The prostitute was always an important figure in Italian post-war cinema and this genre – typified by Fellini – is very much the world that Laurent Pelly wants to evoke. Adina comes across very unsympathetically at first and is seen sunning herself on a ziggurat of hay bales as the curtain rises. There is a distinctly French take on Italian peasant life in the production however, and when the braggart sergeant, Belcore, swaggers into the plot with his ‘little and large’ soldier companions it always makes me think I am at ‘Allo ‘Allo-the musical’ watching Captain Bertorelli rather than Belcore. Now that is a reference for those of a certain vintage like me! This odd couple are given suitable girl friends who are the opposite to them in height!

The sets are solidly three-dimensional; including a hay-baler, a tractor, a roadside trattoria, scooters and bicycles, as well as, a huge lorry-load of Dulcamara’s elixir. The passing of time is realised by Joel Adam’s lighting and a background that changes from sun-drenched to starry sky as the day progresses. The big scene change in Act I is accompanied by a front cloth – which I wonder whether Theresa May has seen? – with adverts entertainingly explaining how Doctor Dulcamara’s potion is a cure-all for everything – and I mean everything – and we hear the suitably pastoral sounds of crickets chirping.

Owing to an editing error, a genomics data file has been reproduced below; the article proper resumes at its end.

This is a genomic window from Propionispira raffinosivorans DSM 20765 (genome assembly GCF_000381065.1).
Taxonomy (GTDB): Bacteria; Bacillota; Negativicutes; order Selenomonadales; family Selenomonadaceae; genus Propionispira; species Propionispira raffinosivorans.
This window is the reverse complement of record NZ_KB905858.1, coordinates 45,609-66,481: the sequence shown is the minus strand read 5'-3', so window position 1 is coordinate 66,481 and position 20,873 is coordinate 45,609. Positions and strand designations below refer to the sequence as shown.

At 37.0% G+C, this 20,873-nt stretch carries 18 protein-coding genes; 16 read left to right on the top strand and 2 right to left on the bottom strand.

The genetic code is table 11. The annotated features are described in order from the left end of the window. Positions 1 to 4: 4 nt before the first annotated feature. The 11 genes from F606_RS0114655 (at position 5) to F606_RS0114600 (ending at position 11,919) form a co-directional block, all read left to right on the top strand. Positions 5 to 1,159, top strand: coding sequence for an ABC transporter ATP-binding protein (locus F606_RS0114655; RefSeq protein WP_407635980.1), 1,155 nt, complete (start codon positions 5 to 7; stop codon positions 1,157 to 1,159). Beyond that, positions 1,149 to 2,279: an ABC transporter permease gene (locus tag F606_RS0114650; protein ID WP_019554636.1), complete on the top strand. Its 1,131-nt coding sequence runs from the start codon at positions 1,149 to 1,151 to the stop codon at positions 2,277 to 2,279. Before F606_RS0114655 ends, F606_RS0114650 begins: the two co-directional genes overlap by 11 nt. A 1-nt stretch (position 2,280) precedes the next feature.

Back in 2007 I wrote ‘What L’elisir needs is laughter and tears otherwise what’s the point? I counted only four potentially big laughs when the audience chuckled together rather than individually’ … and one of these was when a fast-moving Jack Russell terrier ran across the stage and then later back!’ Subsequent revivals – this is the fourth – has put the humour back and with Daniel Dooner on duty again the laughter quotient seems to have reached its zenith. This lighter approach stems from 2012 when Roberto Alagna brought his own costumes and performance to the part of Nemorino and appears to have had such a good time with his Adina, Aleksandra Kurzak, that they subsequent became a couple. Nearly all the pictures in the programme are of the Alagnas (or Kurzaks if you prefer) because they will reprise these roles later in this current run. Even if your sense of humour is not the same as mine there is still the Jack Russell, Alfie, rushing back and forth: I challenge anyone not to have a smile on their face when he puts in an appearance.